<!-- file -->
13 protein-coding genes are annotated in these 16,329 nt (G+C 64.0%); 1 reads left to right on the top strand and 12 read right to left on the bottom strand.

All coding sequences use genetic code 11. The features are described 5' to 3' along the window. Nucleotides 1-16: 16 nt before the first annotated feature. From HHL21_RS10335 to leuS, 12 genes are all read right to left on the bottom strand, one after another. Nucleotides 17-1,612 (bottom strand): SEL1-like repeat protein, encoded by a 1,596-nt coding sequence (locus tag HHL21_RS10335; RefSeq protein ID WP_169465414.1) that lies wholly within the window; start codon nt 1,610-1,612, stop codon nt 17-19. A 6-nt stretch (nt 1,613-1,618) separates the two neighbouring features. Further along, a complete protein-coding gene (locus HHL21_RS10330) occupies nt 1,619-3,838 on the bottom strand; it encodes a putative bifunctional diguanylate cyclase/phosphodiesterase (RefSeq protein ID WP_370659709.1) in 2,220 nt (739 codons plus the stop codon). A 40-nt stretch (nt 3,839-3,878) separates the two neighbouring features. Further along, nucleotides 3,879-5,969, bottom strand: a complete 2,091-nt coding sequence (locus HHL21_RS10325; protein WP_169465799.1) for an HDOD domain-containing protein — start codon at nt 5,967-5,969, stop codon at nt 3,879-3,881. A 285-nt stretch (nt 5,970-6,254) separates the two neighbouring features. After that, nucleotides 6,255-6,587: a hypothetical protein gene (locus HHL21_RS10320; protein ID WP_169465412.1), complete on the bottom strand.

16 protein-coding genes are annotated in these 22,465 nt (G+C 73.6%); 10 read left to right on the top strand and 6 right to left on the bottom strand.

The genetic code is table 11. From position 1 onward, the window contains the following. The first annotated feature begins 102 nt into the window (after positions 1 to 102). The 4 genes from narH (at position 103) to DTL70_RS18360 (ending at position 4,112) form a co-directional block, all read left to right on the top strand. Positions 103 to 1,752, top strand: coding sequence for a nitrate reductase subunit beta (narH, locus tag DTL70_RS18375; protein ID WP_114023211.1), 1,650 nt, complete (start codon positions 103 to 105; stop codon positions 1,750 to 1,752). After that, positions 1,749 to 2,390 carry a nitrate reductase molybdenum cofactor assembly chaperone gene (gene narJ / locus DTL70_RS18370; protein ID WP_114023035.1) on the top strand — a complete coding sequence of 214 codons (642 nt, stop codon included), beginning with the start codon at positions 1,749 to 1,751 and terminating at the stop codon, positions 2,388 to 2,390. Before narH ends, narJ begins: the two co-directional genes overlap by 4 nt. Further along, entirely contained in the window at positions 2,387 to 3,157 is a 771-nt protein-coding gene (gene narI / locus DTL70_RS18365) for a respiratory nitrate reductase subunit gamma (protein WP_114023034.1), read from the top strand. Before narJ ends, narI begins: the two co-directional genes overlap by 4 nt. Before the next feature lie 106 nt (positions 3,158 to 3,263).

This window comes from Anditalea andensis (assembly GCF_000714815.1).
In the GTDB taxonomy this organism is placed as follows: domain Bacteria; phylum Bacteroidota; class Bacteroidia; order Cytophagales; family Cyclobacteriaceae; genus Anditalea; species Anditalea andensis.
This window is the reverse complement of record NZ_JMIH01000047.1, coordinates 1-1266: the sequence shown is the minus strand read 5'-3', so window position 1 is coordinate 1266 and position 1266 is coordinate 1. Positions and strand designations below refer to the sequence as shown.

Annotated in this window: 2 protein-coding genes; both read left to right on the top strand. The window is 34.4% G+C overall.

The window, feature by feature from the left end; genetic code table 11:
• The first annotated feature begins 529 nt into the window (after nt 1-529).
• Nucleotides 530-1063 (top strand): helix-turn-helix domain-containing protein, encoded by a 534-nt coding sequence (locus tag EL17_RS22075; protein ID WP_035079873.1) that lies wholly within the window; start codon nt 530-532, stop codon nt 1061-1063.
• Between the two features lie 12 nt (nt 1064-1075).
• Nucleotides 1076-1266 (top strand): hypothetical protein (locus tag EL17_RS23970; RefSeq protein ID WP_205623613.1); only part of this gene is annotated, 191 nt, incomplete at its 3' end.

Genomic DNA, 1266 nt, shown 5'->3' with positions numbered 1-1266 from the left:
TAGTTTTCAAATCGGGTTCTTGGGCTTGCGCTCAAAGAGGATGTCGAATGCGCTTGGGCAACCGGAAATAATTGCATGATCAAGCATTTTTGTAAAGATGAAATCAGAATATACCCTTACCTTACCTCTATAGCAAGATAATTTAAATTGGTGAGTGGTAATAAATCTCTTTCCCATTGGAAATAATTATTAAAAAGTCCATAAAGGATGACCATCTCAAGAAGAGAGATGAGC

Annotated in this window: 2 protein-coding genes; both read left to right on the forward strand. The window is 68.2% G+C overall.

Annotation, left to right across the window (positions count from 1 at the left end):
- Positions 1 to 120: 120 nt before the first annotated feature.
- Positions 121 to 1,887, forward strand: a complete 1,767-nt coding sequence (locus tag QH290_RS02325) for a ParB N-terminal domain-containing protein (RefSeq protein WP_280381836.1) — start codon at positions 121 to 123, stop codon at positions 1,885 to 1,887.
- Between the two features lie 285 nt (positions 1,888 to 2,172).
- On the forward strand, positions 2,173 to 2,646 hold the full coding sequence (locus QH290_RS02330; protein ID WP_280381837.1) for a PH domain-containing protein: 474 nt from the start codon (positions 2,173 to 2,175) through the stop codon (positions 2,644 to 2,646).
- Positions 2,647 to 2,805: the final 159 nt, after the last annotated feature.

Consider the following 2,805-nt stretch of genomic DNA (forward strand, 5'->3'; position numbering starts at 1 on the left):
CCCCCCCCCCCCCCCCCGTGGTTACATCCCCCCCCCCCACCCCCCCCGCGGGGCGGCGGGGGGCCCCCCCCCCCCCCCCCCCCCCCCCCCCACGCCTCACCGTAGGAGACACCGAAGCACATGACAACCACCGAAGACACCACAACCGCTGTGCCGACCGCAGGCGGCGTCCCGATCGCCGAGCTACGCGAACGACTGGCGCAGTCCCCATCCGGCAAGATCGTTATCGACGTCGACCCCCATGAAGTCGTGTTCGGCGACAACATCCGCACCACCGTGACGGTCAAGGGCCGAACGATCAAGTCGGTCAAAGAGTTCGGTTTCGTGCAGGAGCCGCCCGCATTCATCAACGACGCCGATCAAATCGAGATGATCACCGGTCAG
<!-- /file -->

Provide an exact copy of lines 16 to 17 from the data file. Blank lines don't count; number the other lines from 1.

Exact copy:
Annotated in this window: 2 protein-coding genes; both read left to right on the forward strand. The window is 68.2% G+C overall.

Annotation, left to right across the window (positions count from 1 at the left end):